You will be pleased (or dismayed) to hear that this Henry IV is not one of Shakespeare’s ones. Turns out Henry Bolingbroke of England didn’t have a monopoly on that name, and that this play instead concerns a Holy Roman Emperor from 300 years prior.

Well, not quite: in fact, this play is about an Italian aristocrat who suffers a blow to the head and wakes up believing he is Henry IV – the Holy Roman one, that is. For some inconceivable reason his family neglects to relieve him of this notion and instead encourages it for the following 20 years, decking out his home in 11th century fixtures and employing a cast of actors to play various members of his court. We meet him on the day a doctor comes to see what can be done about this identity confusion. Quite why the doctor wasn’t called two decades earlier I don’t know.

This little-known Italian work, here translated by Tom Stoppard, sees the delusional aristocrat visited not just by the doctor but also by Matilda, the woman he loved, her daughter, and her lover, all of whom are forced to double up as pretend courtiers to keep the illusion going. Plenty of opportunity, then, for a farcical study of madness: delusions, complicated family relationships, mistaken identity… plus there’s a love triangle of sorts, and even a decent twist in the second half. Sadly, precious little is made of the opportunities for laughs, and we have to endure this tragicomedy as plain old tragic.

The convoluted character structure necessitates a decent prior knowledge of the main players in 11th century central European history: something I, for one, was lacking. It did strike me that the story may be easier to grapple with if the fantasy element had a more familiar set of characters – the court of Henry VIII perhaps?

The cast handled this confusing and sometimes dry material well, although a somewhat hammy style pervaded. Some of this will have been first night jitters, but some was just plain old overacting. Not every line need be deep and profound, and this heavy style didn’t fit well on the intimate stage of the BT Studio.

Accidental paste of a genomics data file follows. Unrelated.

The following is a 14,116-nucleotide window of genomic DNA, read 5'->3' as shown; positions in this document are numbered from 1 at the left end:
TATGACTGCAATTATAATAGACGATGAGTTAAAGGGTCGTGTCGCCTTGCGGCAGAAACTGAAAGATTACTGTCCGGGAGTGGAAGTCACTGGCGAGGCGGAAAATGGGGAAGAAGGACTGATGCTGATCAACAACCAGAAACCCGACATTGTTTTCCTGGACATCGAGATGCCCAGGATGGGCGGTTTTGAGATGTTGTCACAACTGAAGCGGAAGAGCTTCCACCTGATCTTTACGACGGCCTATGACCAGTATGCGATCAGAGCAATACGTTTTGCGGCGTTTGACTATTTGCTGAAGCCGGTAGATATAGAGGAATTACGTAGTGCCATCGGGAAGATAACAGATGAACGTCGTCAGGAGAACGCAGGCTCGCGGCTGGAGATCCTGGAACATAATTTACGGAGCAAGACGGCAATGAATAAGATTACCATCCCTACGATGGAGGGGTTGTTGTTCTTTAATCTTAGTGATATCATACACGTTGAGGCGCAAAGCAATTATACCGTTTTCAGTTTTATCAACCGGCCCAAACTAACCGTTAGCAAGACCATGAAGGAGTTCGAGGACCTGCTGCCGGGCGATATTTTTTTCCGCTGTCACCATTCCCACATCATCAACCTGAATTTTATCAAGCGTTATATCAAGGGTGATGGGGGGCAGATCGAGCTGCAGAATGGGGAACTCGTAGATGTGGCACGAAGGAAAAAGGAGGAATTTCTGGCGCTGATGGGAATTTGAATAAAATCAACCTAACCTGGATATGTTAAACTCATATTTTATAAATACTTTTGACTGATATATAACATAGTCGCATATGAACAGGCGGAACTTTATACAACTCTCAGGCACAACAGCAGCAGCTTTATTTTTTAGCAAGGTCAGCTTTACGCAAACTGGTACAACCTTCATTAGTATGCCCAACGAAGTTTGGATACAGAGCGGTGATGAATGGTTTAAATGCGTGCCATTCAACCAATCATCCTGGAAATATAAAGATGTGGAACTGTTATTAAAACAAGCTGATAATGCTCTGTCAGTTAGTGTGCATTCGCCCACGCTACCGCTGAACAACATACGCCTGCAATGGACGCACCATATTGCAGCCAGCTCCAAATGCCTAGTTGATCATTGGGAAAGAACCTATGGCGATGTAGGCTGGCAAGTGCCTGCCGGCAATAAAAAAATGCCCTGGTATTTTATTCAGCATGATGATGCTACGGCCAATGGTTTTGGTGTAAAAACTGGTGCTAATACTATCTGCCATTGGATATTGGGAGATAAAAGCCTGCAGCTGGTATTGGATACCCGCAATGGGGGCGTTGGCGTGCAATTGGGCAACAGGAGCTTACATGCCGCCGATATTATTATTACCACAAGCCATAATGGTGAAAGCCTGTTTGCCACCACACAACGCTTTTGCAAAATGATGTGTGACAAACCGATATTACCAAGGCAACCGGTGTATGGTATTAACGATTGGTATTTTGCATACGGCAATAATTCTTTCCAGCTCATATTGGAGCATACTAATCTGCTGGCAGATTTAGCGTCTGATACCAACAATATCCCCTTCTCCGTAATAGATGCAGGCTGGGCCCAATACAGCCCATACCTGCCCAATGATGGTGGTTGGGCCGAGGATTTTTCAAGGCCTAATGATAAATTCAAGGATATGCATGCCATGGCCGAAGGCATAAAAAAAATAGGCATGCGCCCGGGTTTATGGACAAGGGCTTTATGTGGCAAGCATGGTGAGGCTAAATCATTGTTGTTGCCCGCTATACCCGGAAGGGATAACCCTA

The role of ‘Henry IV’ was gender-swapped but played as written, something that takes a large suspension of disbelief from an audience. Gender-as-performance can and should be engaged with more explicitly by productions that choose to do this, but sadly it wasn’t here. In any case, King Henry was marvellously portrayed with bubbling-over intensity and mania by Kathryn Cussons (ironically with more than a little of the Queen of Hearts about her performance) and special mention must also go to Lucy Mae Humphries who was poised and acerbic as his unrequited sweetheart Matilda.

The production itself was simple but effective, in the style of all good student plays. Costume choices left me a bit confused about when the piece was meant to be set, although since it was mostly pretend 11th century I suppose it doesn’t matter too much. I enjoyed the little pieces of music between acts, which included a clever cuckoo call motif, but the most memorable moment was one specific use of the house lights that evoked being jerked out of your doze on a late-night Oxford Tube as it stops at the Park and Ride…possibly not the intention.

This is an earnest production of an interesting idea for a play, let down by a dull script. Coming in at less than 90 minutes (half the length of one of Stoppard’s other yawn-making hits Rosencrantz and Guildenstern Are Dead), it can be forgiven some of its drier moments for its solid acting and intriguing ideas.

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